Offshore Newbie

Snook-OneSnook-One Posts: 146 Deckhand
What is the best way to go about learning how to take the kayak offshore? By no means do I have pipe dreams about going out on the first trip and catching sails, however offshore is something I always wanted to try but I obviously would never go out alone. I was hoping to learn about the basics...(live bait or artificial, what gear, etc.) as well as where and when to launch. I have a Wilderness Systems Tarpon 140 and would like to possibly tag along with a group sometime if possible. I live in Coral Springs, but I know that there are anglers who launch in Dania, Boynton Beach, etc...anyone that goes out on a regular basis that can teach a newbie?
Founder Florida Bass Paddlers
Team Kaku Kayak
RedLine Lures Pro Staff

South River Outfitters Fishing Team

Replies

  • 12hunt12hunt Posts: 22 Greenhorn
    Great question I also am a newbie and hope that the vets will help out and give up some info. Seems like a cool and kinda inexpensive way to go after some offshore species. Good luck to you!!
  • jcanracerjcanracer Posts: 4,318 Moderator
    There is a lot of good information on this forum, read as much as you can and search before you post a topic as it might have been covered already. Once you are experienced in handling your kayak, and maybe have some inshore fishing under your belt, go to one of the popular beach launches (Pompano, Dania, Boynton) and start exploring the first reef line parallel to the beach so you don't get too far offshore before you are ready/comfortable. You can troll small feather lures for mackerel or drop baits for reef fish at this level.

    Later on you can invest in a fishfinder/gps combo and try the next deeper reef etc. You have to ease into the offshore thing, you can't just jump in and say I'm going to fish 3 miles offshore without knowing about the territory and the currents. Take your time and be safe. Good luck!
    Hobie Kayak angler for life!
  • SkunkLifeSkunkLife Posts: 545 Officer
    Catching a sail on your first trip is not out of the question and happens all the time here. The learnin curve is quick, best suggestion is to lose all the trial and error and get a tag along guide. Wanna fish down south (dania/pompano) then private message member Pottymouth, he rules and will put you on fish, fishing up north (boca/delray) private message AC_YAK he rules as well and will put you on fish. The first time i ever sat ina kayak I went offshore, I wouldnt sugggest it as i am a mental defect and have an affinity for dumb things. Pottymouth and AC_Yak, they can fish, but they can also teach as i still ask those dudes questions all the time.
    Lowbrow Sportsman - "Socially inept since 1985"
  • Android77Android77 Posts: 483 Deckhand
    It's vertical jigging and a live bait is the big secret. Troll some kind of bait out to where it looks like there's life in the water put out a live bait on a stinger rig and jig till you can't feel your arms anymore and then jig some more. No big secrets those that fish harder and pay attention to what's going on around them catch fish those that show up don't listen to the subtle hints that others give them don't. Get a vertical jigging rod a good quality reel with a lots of drag a variety of jigs and you will be an expert in short order. The more you fish the better you get and don't be cheap on the essentials. It's no different than any other kind of fishing only the way you get there and the rush you get when that first big fish takes you for a ride. Just remember you have to paddle back and watch your drift. A cab ride can be a good way to fish more and paddle less. The less terminal tackle the better. Snap swivels are big turn offs for all fish.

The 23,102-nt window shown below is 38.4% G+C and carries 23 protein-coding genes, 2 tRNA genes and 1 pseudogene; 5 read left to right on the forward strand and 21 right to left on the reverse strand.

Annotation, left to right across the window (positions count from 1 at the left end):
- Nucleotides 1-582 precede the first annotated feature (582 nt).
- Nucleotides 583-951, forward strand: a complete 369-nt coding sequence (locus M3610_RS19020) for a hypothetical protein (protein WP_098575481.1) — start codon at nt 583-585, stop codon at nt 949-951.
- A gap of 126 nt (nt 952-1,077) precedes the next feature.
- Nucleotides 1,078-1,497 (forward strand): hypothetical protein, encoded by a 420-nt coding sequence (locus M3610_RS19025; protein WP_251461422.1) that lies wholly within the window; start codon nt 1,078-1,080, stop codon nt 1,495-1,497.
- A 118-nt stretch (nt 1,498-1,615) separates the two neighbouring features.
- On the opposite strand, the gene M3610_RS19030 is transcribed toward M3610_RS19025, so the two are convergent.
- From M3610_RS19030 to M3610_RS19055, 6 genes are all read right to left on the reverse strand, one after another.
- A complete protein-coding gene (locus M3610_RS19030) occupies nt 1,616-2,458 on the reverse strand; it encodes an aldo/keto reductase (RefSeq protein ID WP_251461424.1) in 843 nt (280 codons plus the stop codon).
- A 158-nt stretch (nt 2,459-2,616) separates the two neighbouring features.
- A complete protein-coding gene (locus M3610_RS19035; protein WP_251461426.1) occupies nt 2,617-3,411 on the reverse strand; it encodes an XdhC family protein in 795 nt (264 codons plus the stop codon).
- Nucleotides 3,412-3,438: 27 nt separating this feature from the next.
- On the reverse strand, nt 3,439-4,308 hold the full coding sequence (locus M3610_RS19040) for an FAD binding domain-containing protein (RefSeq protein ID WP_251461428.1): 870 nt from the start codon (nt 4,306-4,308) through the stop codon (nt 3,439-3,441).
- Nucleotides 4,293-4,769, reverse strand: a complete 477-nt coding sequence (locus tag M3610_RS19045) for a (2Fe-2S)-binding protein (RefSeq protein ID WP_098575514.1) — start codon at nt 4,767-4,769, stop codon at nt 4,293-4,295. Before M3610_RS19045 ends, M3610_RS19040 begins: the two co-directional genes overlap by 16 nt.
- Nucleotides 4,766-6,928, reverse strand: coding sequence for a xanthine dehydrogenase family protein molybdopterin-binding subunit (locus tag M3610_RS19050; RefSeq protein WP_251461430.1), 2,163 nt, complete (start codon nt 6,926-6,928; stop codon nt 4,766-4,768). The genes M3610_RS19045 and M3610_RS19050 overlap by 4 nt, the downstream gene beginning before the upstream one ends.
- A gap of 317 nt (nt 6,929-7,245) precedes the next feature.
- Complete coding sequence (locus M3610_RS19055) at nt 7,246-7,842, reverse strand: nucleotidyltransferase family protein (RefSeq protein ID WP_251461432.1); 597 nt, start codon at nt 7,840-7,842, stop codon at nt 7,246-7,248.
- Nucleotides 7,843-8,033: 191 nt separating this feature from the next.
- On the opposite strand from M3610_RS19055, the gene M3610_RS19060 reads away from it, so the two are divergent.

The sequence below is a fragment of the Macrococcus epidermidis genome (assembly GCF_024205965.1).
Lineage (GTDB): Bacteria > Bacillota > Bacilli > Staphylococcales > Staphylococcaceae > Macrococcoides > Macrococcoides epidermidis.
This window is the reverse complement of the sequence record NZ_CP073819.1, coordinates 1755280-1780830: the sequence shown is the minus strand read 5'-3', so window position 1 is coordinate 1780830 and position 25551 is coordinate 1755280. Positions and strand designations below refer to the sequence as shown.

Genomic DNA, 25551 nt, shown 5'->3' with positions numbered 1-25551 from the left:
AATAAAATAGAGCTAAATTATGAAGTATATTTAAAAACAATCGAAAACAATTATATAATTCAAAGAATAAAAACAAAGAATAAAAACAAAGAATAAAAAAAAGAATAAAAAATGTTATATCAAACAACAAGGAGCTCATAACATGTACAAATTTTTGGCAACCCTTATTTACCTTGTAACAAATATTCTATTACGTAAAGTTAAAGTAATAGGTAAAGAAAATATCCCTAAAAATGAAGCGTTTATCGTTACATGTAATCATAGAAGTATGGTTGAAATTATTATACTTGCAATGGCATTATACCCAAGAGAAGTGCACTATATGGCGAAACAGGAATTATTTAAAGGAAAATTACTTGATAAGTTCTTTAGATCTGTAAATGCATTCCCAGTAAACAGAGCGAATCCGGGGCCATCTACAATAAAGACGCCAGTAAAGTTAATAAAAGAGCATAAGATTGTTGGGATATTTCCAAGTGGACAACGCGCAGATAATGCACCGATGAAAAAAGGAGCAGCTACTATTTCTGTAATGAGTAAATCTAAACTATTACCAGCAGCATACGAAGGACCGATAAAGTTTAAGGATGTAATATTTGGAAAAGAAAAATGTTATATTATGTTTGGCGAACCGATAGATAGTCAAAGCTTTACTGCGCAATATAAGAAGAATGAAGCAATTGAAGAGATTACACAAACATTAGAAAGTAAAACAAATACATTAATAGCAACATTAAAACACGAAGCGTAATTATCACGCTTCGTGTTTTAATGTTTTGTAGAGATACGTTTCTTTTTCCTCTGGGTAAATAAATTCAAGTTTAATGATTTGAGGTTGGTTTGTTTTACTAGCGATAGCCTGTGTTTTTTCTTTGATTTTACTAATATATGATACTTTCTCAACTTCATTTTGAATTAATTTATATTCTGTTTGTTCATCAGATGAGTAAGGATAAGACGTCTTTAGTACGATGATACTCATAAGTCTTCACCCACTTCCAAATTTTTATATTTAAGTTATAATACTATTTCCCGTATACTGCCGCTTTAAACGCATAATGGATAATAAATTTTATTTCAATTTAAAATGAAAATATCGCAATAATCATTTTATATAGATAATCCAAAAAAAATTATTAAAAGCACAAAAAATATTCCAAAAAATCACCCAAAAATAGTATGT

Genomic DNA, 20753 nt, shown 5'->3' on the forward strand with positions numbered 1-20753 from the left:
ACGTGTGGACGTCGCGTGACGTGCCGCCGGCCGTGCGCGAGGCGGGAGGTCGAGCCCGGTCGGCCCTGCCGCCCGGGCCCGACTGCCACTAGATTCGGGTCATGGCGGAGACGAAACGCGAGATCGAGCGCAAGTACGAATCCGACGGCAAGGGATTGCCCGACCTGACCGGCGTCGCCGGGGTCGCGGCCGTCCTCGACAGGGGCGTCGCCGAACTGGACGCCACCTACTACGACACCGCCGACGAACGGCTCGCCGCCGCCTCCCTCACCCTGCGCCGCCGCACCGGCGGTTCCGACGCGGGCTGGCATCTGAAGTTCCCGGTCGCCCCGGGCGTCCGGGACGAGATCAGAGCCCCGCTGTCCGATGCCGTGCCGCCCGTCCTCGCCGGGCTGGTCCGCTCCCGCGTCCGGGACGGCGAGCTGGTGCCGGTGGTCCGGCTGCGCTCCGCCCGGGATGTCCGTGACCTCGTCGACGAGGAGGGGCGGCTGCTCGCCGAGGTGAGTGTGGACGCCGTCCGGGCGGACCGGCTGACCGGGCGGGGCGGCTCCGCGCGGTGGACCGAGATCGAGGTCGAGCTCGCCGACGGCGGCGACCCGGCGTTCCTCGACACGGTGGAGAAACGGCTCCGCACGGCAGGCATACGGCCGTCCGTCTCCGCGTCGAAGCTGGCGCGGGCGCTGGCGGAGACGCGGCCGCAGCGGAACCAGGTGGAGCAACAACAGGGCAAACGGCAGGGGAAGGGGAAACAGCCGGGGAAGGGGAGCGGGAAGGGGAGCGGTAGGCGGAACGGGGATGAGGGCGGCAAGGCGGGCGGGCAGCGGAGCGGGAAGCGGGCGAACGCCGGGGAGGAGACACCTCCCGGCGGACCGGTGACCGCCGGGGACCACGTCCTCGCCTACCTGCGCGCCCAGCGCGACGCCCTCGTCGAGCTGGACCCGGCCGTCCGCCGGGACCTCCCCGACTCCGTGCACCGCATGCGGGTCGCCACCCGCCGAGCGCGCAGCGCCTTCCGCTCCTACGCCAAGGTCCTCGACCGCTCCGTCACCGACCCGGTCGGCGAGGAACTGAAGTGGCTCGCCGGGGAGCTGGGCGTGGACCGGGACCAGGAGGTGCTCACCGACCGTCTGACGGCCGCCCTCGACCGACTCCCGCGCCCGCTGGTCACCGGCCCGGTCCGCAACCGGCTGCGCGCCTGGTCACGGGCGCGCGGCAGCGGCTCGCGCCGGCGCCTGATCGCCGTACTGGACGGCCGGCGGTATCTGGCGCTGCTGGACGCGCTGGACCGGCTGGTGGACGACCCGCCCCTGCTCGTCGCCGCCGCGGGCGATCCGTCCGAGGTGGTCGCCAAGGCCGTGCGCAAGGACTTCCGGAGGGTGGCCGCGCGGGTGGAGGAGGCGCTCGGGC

• uno--masuno--mas Posts: 346 Officer
    to be 'prepared', you can learn so much from this forum and the plethora of information, but to cut your learning curve to nearly zero, hire a guide. you could spend 7 weekends in a row, paddling around and probing and trying to learn something and coming home skunked or with bonitos and spanish or you could hire a quality guide one time, and spend the next several trips using the priceless information you obtained with that guide, honing those skills on quality fish.
    nobody every learned to read by just picking up a book and trying. we all had a teacher. and a guide who knows exactly what to do, and where, will put you touchdowns ahead in the game. there is no 'shame' in hiring someone to teach you the ropes. it's money well spent, and time well invested.

    cheers
    drew
    Cathedra Mea, Regulae Meae.
  • Snook-OneSnook-One Posts: 146 Deckhand
    jcanracer wrote: »
    Once you are experienced in handling your kayak, and maybe have some inshore fishing under your belt-

    I probably should have mentioned I have been kayak fishing for a very long time, however as much as I have fished inshore and freshwater, I am sure that there is much more to be aware of when paddling in 100-300 feet of water.
    Founder Florida Bass Paddlers
    Team Kaku Kayak
    RedLine Lures Pro Staff

    South River Outfitters Fishing Team
  • FLATS BROKEFLATS BROKE Posts: 2,060 Captain
    1. Hire a guide. 2. Just go.
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